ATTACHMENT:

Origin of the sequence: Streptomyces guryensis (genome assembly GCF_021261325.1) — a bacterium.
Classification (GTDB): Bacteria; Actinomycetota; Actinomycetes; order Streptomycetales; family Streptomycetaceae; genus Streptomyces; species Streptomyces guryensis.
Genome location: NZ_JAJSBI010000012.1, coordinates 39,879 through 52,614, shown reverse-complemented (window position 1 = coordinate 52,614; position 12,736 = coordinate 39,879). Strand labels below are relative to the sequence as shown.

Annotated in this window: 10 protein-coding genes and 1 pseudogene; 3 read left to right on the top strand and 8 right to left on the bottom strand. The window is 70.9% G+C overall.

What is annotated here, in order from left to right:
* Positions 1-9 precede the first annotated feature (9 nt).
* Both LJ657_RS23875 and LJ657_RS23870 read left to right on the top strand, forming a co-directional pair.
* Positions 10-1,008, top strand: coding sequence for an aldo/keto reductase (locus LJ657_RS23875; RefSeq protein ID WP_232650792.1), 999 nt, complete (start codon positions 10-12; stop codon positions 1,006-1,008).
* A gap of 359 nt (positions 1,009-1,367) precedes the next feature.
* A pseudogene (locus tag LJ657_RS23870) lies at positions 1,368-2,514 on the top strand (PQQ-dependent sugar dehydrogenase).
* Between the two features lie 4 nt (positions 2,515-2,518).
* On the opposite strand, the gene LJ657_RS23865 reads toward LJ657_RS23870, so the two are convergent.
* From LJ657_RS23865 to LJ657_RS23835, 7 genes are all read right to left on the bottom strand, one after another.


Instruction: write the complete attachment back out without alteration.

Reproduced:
Origin of the sequence: Streptomyces guryensis (genome assembly GCF_021261325.1) — a bacterium.
Classification (GTDB): Bacteria; Actinomycetota; Actinomycetes; order Streptomycetales; family Streptomycetaceae; genus Streptomyces; species Streptomyces guryensis.
Genome location: NZ_JAJSBI010000012.1, coordinates 39,879 through 52,614, shown reverse-complemented (window position 1 = coordinate 52,614; position 12,736 = coordinate 39,879). Strand labels below are relative to the sequence as shown.

Annotated in this window: 10 protein-coding genes and 1 pseudogene; 3 read left to right on the top strand and 8 right to left on the bottom strand. The window is 70.9% G+C overall.

What is annotated here, in order from left to right:
* Positions 1-9 precede the first annotated feature (9 nt).
* Both LJ657_RS23875 and LJ657_RS23870 read left to right on the top strand, forming a co-directional pair.
* Positions 10-1,008, top strand: coding sequence for an aldo/keto reductase (locus LJ657_RS23875; RefSeq protein ID WP_232650792.1), 999 nt, complete (start codon positions 10-12; stop codon positions 1,006-1,008).
* A gap of 359 nt (positions 1,009-1,367) precedes the next feature.
* A pseudogene (locus tag LJ657_RS23870) lies at positions 1,368-2,514 on the top strand (PQQ-dependent sugar dehydrogenase).
* Between the two features lie 4 nt (positions 2,515-2,518).
* On the opposite strand, the gene LJ657_RS23865 reads toward LJ657_RS23870, so the two are convergent.
* From LJ657_RS23865 to LJ657_RS23835, 7 genes are all read right to left on the bottom strand, one after another.